Albarry comes from that honourable tradition of small British hi-fi manufacturers, each ploughing an individual furrow and (hopefully) cultivating an enthusiastic group of adherents along the way. Some have moved up to a bigger league, others remain small, specialist and, largely, below the public’s radar. The particular blip that was Albarry burned brightly for a while, gaining many admirers in the 1980s, but faded from view years ago. Well now it’s back.
Fans of the original Albarry designs will recognise the red acrylic casework, and the gold screen-printing, not to mention the shoebox-style of the mono-bloc power amplifiers. It’s an individual look, befitting a range that is almost blatantly true to its roots. The translucent red casework is distinctive and attractive, and I particularly like the way the red monitor LED lights up the internals in the dark, although if I’m honest, the graphics do look a little dated nowadays.
Fans will also recognise the ‘house sound’ in these new units. The M608 mono amps derive directly from the older M408 and M1008 designs, offering 60 Watts into an 8 Ohm load and almost twice that into 4 Ohms. However, the implementation has been significantly updated, and the M608 comfortably outpoints the old M1008’s 100 Watts, largely thanks to considerably greater reserves in its power supply. Albarry’s designer, Neil Burnett, tells me the M608’s power supply is capable of delivering almost a kilowatt for transients and is only cruising at the amp’s rated output. He thinks its 60 Watt output is enough for most situations when you’ve got that sort of headroom for dynamics, and I believe he may be right. Big orchestral material, played loud, impresses by its extraordinary lack of congestion. For example, the Jansons/Royal Concertgebouw Orchestra’s Dvorak Symphony no. 9, on SACD, retains depth, detail and texture, even in this most exuberant symphony’s more climactic sections.
The AP11 pre-amplifier is completely new; its form more closely resembles a duty-free bulk pack of cigarettes, and it doesn’t weigh that much more. It offers four line-level inputs including a dedicated CD input, recording loop, and a built-in moving-magnet phono stage. I don’t use a vinyl source, but the designer was keen to point out that this is much more than just a throwaway. Those with record players might afford it serious consideration before assuming they need an expensive add-on. The CD input has lower gain than the other line-level inputs, and one thing I really like is that the volume control has a sensible and usable arc of operation. There are a lot of amplifiers out there whose volume controls go from ‘is it working?’ to ‘Anti-Social Behaviour Order’ before you’ve got past the 10-o’clock position. With the Albarry, the music really starts happening from about the 8-o’clock position but, depending on the recording, is usable all the way round to 2-o’clock, and beyond. And, despite the modest on-paper figures, that 2-o’clock position will coax enough output from the M608’s to ensure that your neighbours have the local council’s environmental nuisance department on speed-dial. This is definitely the sort of combination where the numbers only tell part of the story.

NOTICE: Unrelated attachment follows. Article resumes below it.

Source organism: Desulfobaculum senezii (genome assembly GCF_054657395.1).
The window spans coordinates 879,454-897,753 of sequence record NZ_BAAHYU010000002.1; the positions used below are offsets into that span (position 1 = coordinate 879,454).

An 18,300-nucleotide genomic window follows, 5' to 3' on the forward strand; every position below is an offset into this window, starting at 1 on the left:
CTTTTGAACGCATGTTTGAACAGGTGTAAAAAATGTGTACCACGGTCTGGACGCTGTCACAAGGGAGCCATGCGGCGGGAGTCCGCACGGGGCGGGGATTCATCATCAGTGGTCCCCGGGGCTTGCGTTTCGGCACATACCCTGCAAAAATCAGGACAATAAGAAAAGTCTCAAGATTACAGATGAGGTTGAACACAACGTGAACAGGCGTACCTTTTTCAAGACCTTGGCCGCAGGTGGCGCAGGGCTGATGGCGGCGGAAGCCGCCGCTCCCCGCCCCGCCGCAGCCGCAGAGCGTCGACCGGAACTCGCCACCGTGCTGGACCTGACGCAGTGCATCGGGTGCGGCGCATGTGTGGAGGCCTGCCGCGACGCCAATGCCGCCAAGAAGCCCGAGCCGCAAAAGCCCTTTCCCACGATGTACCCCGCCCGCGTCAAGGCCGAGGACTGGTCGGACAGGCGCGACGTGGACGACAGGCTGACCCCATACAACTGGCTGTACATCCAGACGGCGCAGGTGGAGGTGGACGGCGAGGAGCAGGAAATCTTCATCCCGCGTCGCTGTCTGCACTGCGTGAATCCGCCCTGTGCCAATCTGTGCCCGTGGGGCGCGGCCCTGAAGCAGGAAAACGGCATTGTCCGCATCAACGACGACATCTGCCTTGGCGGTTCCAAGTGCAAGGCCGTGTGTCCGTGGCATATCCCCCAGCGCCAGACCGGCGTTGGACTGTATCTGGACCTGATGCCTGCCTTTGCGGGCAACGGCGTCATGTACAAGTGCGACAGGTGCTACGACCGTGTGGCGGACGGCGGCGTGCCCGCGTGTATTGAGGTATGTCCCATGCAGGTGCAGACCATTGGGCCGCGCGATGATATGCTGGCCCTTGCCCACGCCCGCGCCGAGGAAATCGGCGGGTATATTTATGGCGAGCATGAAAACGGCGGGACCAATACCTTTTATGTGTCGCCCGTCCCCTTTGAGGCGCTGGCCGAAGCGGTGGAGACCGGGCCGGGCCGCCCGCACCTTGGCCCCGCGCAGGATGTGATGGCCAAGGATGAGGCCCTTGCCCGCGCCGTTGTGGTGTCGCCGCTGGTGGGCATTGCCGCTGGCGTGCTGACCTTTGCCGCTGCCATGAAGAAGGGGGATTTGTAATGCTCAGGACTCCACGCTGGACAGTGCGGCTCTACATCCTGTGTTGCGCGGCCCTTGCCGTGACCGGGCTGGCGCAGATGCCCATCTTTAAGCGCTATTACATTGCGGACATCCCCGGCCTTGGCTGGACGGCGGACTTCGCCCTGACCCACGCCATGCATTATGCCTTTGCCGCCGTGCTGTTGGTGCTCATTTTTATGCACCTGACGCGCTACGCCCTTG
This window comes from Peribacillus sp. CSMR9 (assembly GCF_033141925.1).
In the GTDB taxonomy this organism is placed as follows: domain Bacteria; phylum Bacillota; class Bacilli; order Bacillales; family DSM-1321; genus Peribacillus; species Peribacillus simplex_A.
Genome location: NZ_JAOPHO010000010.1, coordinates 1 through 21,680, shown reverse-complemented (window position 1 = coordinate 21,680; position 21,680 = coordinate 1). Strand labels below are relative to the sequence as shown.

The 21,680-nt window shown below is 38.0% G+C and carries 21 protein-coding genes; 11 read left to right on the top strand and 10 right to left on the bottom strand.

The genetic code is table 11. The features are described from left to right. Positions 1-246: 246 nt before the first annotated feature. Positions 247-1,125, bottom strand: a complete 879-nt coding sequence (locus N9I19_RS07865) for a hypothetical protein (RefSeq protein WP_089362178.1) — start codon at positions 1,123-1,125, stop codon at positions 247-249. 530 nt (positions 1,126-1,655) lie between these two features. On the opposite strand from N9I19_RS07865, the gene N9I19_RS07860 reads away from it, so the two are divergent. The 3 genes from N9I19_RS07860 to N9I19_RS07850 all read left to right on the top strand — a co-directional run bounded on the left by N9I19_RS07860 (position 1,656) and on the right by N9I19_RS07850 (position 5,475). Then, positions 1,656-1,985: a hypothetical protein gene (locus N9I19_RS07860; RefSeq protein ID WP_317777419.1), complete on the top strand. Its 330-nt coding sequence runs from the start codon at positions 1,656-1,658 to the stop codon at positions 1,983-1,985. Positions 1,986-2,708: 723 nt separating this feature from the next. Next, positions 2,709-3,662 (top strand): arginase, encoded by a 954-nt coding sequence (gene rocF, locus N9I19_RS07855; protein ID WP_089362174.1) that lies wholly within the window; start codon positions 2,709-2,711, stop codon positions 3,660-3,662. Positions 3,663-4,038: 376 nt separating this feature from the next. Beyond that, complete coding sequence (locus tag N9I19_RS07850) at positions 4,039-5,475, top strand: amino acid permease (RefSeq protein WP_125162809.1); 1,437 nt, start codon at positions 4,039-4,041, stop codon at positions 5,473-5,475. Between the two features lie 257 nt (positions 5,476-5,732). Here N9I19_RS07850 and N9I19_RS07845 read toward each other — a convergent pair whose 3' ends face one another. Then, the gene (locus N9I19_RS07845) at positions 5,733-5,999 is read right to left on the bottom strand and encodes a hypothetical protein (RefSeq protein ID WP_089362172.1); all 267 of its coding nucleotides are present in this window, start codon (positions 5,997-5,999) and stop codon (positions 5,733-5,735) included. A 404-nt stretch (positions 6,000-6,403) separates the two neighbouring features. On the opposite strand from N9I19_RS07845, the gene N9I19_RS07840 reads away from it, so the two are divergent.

And storytelling is what the Albarrys excel at. Whether it’s large-scale orchestral or girl-and-guitar; jazz, Gregorian chant or brass bands, the Albarrys get right to the heart of the musical message and bring you the performance. It’s a combination of lots of things, done well. Whether it’s timing, tunefulness, speed and dynamics, or pretty much any other touchstone of performance that matters, the Albarrys give you no cause to doubt them. Like the David Berning ZOTL/ZH230 combination, they are completely even-handed in their treatment of any music you care to throw at them. They are not a ‘poor man’s David Berning’ though, partly because, even at under a third of the price of the Bernings, they are still a costly prospect, but mainly because describing them in that way is trite, and fails to do justice to their remarkable capabilities. Still, if you’re lusting after the Bernings but can’t stretch the budget, seek out the Albarrys, and be happy.
They are extremely fast, having the lightness of touch that seems so often to be the preserve of relatively low-powered amplifiers but, in this case, there is a core of steel supporting that nimbleness. Earlier this year I heard Return To Forever play live at a jazz festival. Stanley Clarke’s bass attack is almost violent in its speed and impact, and very difficult to reproduce in a hifi system. ‘Sorceress’, from the live comeback album Return to Forever Returns starts with Clarke’s whip-crack bass and percussion, working together to create an effect which is almost a physical blow. The Albarry amps didn’t have the intensity of the real thing, but came close, kept the depth and impact of the percussion, and remained true to the pitch of the bass notes. The whole performance was considerably faster, more exciting and more enthralling than anything else I’ve played it through.